For Japan, the Nakamuras — midfielder Kengo and playmaker Shensuke — stole the show. But to Okazaki goes the credit for scoring the winner against Uzbekistan. Park Ji-Sung was Korea Republic's spearhead as it booked its berth to South Africa. Two exciting talents Park Chu-Young and Lee Keun-Ho are the team's assets. A sense of purpose outlined Korea DPR's approach where captain Hong Yong-Jo and Jong Tae-Se were outstanding.
The South American qualifiers provided plenty of excitement. At one stage even Argentina's chances of qualifying for the World Cup were in doubt. But as champion teams do, Argentina pulled off a remarkable recovery to make it to the Finals.
The Confederation Cup champion, Brazil, sailed through thanks to Luis Fabiano and Kaka in the main. Ironically, Argentinean Marcelo Bielsa was the inspiration for the new Chile squad which, along with Paraguay, had won most matches in the zone.
Argentina, which began under coach Alfio Basile before Maradona took charge, had a nervy run. A 6-1 loss to Bolivia followed by a 3-1 defeat at home to Brazil did Maradona's cause no good. However, the team squeaked through, its escape acts in the succeeding matches reflecting what the team had lacked earlier — class. In the process, Uruguay was forced into a play-off with Costa Rica but survived with a win.
Europe produced some sensational moments. While the giants strode on, several other capable teams such as Turkey, Croatia, Sweden, Bulgaria, Poland (these teams in some edition or the other had been among the top four finishers), Russia, Ukraine, Czech Republic and Romania bit the dust. Russia's exit was a big surprise and for Guus Hiddink, the coach with the Midas touch, a missed opportunity at managing four different teams in different World Cups. Finishing next to Germany in the Group, Russia went into the play-off as one of the best runner-up only to succumb to Slovenia, which had an impressive record of not conceding a single goal in the qualifying matches at home.
Ukraine's ouster too was unexpected — it was edged out by Greece in the play-off following Dimitrius Salpingidis' first-half goal. In the process one big name in the sport, Andriy Shevchenko, was denied his last World Cup hurrah.
Switzerland sprang a big surprise by topping its group and earning qualification. However, the front-runners like Spain, the Netherlands, Germany and Italy grew stronger as the qualifiers progressed. So did England. Capello's boys with nine wins and one defeat were a revelation.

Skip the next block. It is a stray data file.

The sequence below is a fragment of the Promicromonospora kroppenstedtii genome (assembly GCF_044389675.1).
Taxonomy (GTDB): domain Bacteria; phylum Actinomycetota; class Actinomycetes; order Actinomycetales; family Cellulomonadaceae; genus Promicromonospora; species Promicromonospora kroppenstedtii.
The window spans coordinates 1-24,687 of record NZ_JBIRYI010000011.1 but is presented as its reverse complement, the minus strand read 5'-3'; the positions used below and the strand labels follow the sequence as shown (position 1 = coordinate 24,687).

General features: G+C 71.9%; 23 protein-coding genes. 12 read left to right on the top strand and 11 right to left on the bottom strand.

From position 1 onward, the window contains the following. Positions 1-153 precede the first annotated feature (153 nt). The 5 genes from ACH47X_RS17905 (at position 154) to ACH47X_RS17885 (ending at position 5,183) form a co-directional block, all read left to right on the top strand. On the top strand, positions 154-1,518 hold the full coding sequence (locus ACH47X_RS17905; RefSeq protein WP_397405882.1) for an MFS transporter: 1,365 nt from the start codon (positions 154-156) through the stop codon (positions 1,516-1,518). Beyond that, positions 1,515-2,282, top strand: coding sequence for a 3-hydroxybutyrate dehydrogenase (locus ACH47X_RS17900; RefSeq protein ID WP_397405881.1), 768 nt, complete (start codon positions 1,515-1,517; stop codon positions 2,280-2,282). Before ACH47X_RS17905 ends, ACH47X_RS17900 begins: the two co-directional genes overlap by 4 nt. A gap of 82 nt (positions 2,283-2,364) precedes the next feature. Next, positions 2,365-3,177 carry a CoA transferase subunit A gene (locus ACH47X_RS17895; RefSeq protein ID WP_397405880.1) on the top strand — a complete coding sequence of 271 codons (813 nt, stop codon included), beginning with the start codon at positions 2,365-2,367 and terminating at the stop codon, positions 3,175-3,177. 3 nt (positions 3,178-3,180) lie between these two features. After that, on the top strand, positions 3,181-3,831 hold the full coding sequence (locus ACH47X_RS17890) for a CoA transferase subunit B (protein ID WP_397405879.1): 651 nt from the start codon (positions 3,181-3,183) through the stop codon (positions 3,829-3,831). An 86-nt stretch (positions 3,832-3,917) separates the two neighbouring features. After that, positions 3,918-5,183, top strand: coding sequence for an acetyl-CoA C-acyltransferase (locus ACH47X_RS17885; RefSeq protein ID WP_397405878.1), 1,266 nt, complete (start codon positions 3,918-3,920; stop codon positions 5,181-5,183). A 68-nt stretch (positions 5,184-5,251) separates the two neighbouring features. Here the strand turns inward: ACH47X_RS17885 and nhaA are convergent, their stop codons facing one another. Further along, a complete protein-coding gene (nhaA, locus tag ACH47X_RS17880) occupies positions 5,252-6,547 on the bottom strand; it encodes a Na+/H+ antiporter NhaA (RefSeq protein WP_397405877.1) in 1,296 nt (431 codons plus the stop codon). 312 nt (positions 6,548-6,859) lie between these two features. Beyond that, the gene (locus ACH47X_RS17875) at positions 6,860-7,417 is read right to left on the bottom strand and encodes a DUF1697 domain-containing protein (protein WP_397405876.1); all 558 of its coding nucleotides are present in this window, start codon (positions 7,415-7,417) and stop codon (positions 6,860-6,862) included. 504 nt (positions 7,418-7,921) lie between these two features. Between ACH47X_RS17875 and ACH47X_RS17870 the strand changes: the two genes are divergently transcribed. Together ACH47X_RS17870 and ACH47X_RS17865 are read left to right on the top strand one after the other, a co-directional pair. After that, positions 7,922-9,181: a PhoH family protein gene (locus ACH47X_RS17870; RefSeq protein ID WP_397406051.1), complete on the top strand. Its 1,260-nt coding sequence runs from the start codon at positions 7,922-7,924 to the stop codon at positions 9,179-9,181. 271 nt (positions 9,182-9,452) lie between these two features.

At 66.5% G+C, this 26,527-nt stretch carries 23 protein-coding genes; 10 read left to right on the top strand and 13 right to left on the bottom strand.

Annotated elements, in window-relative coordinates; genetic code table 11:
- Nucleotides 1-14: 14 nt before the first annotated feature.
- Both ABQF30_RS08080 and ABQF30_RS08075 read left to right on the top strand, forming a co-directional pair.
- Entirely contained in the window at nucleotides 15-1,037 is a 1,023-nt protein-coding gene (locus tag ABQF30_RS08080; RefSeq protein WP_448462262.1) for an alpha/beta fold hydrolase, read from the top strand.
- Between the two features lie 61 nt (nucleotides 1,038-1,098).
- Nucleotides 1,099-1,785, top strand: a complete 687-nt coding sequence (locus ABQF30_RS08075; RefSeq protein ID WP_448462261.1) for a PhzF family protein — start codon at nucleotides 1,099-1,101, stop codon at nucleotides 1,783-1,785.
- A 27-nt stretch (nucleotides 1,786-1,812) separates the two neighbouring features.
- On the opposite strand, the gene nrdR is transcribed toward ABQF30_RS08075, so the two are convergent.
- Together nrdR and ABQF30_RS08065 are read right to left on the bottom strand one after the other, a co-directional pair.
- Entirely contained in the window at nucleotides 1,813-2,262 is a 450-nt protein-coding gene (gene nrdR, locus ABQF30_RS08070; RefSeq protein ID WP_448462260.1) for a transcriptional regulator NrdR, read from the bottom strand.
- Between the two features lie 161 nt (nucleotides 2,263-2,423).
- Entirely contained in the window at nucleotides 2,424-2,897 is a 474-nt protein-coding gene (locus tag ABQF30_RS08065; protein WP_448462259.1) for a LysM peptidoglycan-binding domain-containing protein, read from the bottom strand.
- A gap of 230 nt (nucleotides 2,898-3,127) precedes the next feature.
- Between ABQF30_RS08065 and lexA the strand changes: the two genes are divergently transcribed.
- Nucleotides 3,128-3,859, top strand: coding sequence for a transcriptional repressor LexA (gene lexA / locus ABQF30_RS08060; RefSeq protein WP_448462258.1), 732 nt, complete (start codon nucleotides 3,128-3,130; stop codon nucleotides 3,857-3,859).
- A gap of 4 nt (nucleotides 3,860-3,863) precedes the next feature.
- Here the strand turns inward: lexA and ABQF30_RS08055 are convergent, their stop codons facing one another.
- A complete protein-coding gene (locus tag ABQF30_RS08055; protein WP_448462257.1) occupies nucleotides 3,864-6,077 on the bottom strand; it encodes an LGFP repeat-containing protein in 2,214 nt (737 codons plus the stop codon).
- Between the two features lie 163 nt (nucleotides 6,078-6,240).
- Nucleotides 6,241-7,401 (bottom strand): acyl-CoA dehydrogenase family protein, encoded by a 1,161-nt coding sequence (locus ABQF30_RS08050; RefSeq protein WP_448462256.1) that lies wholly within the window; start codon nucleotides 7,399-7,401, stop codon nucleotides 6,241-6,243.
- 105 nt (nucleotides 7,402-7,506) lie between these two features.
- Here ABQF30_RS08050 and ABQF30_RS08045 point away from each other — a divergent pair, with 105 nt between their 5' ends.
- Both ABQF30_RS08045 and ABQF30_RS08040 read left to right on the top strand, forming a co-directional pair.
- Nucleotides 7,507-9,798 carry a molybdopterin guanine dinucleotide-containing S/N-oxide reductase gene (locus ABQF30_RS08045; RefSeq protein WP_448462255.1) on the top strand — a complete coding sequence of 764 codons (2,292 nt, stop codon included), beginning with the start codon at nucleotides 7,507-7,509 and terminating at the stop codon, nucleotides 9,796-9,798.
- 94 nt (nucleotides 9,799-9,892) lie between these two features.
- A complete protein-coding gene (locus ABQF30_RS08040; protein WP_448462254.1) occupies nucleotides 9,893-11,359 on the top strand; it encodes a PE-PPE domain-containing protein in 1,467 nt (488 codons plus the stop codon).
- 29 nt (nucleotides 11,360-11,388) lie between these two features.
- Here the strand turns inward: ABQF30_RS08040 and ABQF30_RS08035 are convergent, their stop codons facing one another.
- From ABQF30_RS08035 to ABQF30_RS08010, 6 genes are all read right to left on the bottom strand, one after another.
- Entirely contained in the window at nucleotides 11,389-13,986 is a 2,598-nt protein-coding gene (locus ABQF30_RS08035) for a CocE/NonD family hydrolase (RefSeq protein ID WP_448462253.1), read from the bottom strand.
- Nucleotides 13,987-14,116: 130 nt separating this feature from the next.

Portugal was another team which went through via the play-off after Denmark pipped it to the top spot in their group. Portugal's only loss in the group was against Denmark but without Cristiano Ronaldo's service, the team got past the brave Bosnia-Herzegovina in the double leg play-off.
The manner in which France booked its ticket to South Africa was shocking. Denied a direct slot by Serbia which topped its group, France, unbeaten in 11 competitive matches since then, faced Ireland in the play-off. Ireland too was on a dream run, remaining unbeaten in 12 matches. But as it happened, France scraped through with a draw at home for a 2-1 aggregate win. However, the blot on the equaliser by William Gallas that nullified Robbie Keane's goal remained long after the match was over. Thierry Henry who provided the pass for Gallas to score the goal had handled the ball while doing so. Henry admitted later that he had handled the ball, but FIFA ensured that the issue did not escalate by citing rules that put the onus on the referee. And the referee had not seen the French striker handle the ball in the first place.
Costa Rica was a strong contender from the CONCACAF region, particularly after its good initial showing. However, it failed to qualify by a whisker in the double leg play-off against Uruguay. The overall aggregate of 2-1 did not convey the passion with which ‘Ticos' played in the make-or-break encounter. Experts believed they gave their all but Uruguay had the last laugh.
There was no stopping the U.S. and Mexico, thanks to the form and class shown by their players. Landon Donovan, Michael Bradley and the young Jozy Altidore stood out for the U.S. while Mexico owed a lot to its veteran C. Blanco. From Oceania, New Zealand made it only the way it could — through a play-off with the fifth team from the Asian Zone, Bahrain. Rory Fallow made New Zealand's dream come true in front of its cheering home crowd, scoring at the stroke of half-time to give his side the winning margin.